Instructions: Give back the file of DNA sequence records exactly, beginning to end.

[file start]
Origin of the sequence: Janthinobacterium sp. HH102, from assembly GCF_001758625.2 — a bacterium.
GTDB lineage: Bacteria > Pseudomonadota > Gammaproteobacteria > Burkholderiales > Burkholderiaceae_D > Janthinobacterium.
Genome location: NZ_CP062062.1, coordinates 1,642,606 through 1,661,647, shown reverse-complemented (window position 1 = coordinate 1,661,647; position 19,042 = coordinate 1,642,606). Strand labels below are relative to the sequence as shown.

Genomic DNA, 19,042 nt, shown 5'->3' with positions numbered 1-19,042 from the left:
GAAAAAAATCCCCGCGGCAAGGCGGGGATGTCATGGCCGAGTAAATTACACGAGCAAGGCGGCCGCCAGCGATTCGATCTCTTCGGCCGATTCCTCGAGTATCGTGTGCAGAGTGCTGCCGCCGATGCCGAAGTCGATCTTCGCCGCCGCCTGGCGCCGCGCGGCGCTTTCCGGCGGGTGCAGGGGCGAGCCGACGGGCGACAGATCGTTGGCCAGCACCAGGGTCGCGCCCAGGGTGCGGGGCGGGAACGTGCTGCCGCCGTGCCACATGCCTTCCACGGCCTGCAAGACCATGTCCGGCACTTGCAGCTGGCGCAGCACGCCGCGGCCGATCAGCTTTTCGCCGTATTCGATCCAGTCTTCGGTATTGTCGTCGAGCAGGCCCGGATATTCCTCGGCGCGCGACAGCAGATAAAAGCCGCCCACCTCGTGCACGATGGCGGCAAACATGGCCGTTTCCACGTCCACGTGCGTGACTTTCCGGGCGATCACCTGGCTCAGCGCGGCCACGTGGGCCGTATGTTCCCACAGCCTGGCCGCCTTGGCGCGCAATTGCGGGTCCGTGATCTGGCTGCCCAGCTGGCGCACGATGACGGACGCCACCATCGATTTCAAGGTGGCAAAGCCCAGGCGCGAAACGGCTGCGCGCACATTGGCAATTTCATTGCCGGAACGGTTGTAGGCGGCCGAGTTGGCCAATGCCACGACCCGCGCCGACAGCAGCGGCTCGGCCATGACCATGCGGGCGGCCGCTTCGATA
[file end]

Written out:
Origin of the sequence: Janthinobacterium sp. HH102, from assembly GCF_001758625.2 — a bacterium.
GTDB lineage: Bacteria > Pseudomonadota > Gammaproteobacteria > Burkholderiales > Burkholderiaceae_D > Janthinobacterium.
Genome location: NZ_CP062062.1, coordinates 1,642,606 through 1,661,647, shown reverse-complemented (window position 1 = coordinate 1,661,647; position 19,042 = coordinate 1,642,606). Strand labels below are relative to the sequence as shown.

Genomic DNA, 19,042 nt, shown 5'->3' with positions numbered 1-19,042 from the left:
GAAAAAAATCCCCGCGGCAAGGCGGGGATGTCATGGCCGAGTAAATTACACGAGCAAGGCGGCCGCCAGCGATTCGATCTCTTCGGCCGATTCCTCGAGTATCGTGTGCAGAGTGCTGCCGCCGATGCCGAAGTCGATCTTCGCCGCCGCCTGGCGCCGCGCGGCGCTTTCCGGCGGGTGCAGGGGCGAGCCGACGGGCGACAGATCGTTGGCCAGCACCAGGGTCGCGCCCAGGGTGCGGGGCGGGAACGTGCTGCCGCCGTGCCACATGCCTTCCACGGCCTGCAAGACCATGTCCGGCACTTGCAGCTGGCGCAGCACGCCGCGGCCGATCAGCTTTTCGCCGTATTCGATCCAGTCTTCGGTATTGTCGTCGAGCAGGCCCGGATATTCCTCGGCGCGCGACAGCAGATAAAAGCCGCCCACCTCGTGCACGATGGCGGCAAACATGGCCGTTTCCACGTCCACGTGCGTGACTTTCCGGGCGATCACCTGGCTCAGCGCGGCCACGTGGGCCGTATGTTCCCACAGCCTGGCCGCCTTGGCGCGCAATTGCGGGTCCGTGATCTGGCTGCCCAGCTGGCGCACGATGACGGACGCCACCATCGATTTCAAGGTGGCAAAGCCCAGGCGCGAAACGGCTGCGCGCACATTGGCAATTTCATTGCCGGAACGGTTGTAGGCGGCCGAGTTGGCCAATGCCACGACCCGCGCCGACAGCAGCGGCTCGGCCATGACCATGCGGGCGGCCGCTTCGATA